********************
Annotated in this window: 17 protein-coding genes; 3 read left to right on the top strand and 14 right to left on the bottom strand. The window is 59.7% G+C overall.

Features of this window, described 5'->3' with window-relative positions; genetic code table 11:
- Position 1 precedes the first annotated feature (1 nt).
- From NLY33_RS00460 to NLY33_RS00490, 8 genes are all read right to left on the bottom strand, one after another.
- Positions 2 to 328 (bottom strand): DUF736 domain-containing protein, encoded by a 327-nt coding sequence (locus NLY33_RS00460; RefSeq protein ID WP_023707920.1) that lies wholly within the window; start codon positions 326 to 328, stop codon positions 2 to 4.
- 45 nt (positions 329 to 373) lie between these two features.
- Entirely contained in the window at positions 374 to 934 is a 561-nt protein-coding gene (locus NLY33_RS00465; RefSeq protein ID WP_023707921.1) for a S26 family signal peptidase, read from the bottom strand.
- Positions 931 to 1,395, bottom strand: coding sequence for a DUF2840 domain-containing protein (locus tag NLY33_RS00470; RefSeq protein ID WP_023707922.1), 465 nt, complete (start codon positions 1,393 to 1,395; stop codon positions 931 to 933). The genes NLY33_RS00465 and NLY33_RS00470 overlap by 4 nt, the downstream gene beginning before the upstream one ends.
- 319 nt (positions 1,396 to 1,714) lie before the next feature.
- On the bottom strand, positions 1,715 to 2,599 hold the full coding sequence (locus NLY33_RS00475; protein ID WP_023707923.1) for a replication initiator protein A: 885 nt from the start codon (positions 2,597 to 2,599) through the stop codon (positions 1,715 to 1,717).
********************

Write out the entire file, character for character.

Annotated in this window: 17 protein-coding genes; 3 read left to right on the top strand and 14 right to left on the bottom strand. The window is 59.7% G+C overall.

Features of this window, described 5'->3' with window-relative positions; genetic code table 11:
- Position 1 precedes the first annotated feature (1 nt).
- From NLY33_RS00460 to NLY33_RS00490, 8 genes are all read right to left on the bottom strand, one after another.
- Positions 2 to 328 (bottom strand): DUF736 domain-containing protein, encoded by a 327-nt coding sequence (locus NLY33_RS00460; RefSeq protein ID WP_023707920.1) that lies wholly within the window; start codon positions 326 to 328, stop codon positions 2 to 4.
- 45 nt (positions 329 to 373) lie between these two features.
- Entirely contained in the window at positions 374 to 934 is a 561-nt protein-coding gene (locus NLY33_RS00465; RefSeq protein ID WP_023707921.1) for a S26 family signal peptidase, read from the bottom strand.
- Positions 931 to 1,395, bottom strand: coding sequence for a DUF2840 domain-containing protein (locus tag NLY33_RS00470; RefSeq protein ID WP_023707922.1), 465 nt, complete (start codon positions 1,393 to 1,395; stop codon positions 931 to 933). The genes NLY33_RS00465 and NLY33_RS00470 overlap by 4 nt, the downstream gene beginning before the upstream one ends.
- 319 nt (positions 1,396 to 1,714) lie before the next feature.
- On the bottom strand, positions 1,715 to 2,599 hold the full coding sequence (locus NLY33_RS00475; protein ID WP_023707923.1) for a replication initiator protein A: 885 nt from the start codon (positions 2,597 to 2,599) through the stop codon (positions 1,715 to 1,717).